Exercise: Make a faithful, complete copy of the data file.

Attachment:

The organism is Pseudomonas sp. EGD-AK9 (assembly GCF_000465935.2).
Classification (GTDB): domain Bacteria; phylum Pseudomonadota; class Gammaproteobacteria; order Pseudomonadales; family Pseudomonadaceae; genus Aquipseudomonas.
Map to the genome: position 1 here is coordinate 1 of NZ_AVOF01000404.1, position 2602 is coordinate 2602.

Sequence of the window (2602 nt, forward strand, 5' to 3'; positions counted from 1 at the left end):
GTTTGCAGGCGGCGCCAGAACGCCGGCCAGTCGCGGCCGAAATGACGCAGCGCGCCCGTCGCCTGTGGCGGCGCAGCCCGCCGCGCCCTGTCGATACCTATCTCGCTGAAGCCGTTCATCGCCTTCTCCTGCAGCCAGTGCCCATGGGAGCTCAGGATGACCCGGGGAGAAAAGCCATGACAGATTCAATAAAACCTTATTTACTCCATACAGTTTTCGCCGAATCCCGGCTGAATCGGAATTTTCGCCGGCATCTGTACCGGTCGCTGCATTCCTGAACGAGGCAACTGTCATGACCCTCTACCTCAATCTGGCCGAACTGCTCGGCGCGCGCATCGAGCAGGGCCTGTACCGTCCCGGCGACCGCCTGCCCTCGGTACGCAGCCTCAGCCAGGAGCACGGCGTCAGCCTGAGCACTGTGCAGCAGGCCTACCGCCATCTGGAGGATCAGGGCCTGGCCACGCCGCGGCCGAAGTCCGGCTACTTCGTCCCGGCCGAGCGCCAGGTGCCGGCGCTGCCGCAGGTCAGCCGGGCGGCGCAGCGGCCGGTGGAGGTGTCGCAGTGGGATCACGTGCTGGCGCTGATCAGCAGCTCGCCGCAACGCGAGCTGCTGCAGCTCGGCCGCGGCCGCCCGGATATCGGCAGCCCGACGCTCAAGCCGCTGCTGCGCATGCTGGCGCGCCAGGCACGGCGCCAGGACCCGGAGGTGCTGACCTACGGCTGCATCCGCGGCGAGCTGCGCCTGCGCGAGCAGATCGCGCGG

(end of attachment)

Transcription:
The organism is Pseudomonas sp. EGD-AK9 (assembly GCF_000465935.2).
Classification (GTDB): domain Bacteria; phylum Pseudomonadota; class Gammaproteobacteria; order Pseudomonadales; family Pseudomonadaceae; genus Aquipseudomonas.
Map to the genome: position 1 here is coordinate 1 of NZ_AVOF01000404.1, position 2602 is coordinate 2602.

Sequence of the window (2602 nt, forward strand, 5' to 3'; positions counted from 1 at the left end):
GTTTGCAGGCGGCGCCAGAACGCCGGCCAGTCGCGGCCGAAATGACGCAGCGCGCCCGTCGCCTGTGGCGGCGCAGCCCGCCGCGCCCTGTCGATACCTATCTCGCTGAAGCCGTTCATCGCCTTCTCCTGCAGCCAGTGCCCATGGGAGCTCAGGATGACCCGGGGAGAAAAGCCATGACAGATTCAATAAAACCTTATTTACTCCATACAGTTTTCGCCGAATCCCGGCTGAATCGGAATTTTCGCCGGCATCTGTACCGGTCGCTGCATTCCTGAACGAGGCAACTGTCATGACCCTCTACCTCAATCTGGCCGAACTGCTCGGCGCGCGCATCGAGCAGGGCCTGTACCGTCCCGGCGACCGCCTGCCCTCGGTACGCAGCCTCAGCCAGGAGCACGGCGTCAGCCTGAGCACTGTGCAGCAGGCCTACCGCCATCTGGAGGATCAGGGCCTGGCCACGCCGCGGCCGAAGTCCGGCTACTTCGTCCCGGCCGAGCGCCAGGTGCCGGCGCTGCCGCAGGTCAGCCGGGCGGCGCAGCGGCCGGTGGAGGTGTCGCAGTGGGATCACGTGCTGGCGCTGATCAGCAGCTCGCCGCAACGCGAGCTGCTGCAGCTCGGCCGCGGCCGCCCGGATATCGGCAGCCCGACGCTCAAGCCGCTGCTGCGCATGCTGGCGCGCCAGGCACGGCGCCAGGACCCGGAGGTGCTGACCTACGGCTGCATCCGCGGCGAGCTGCGCCTGCGCGAGCAGATCGCGCGG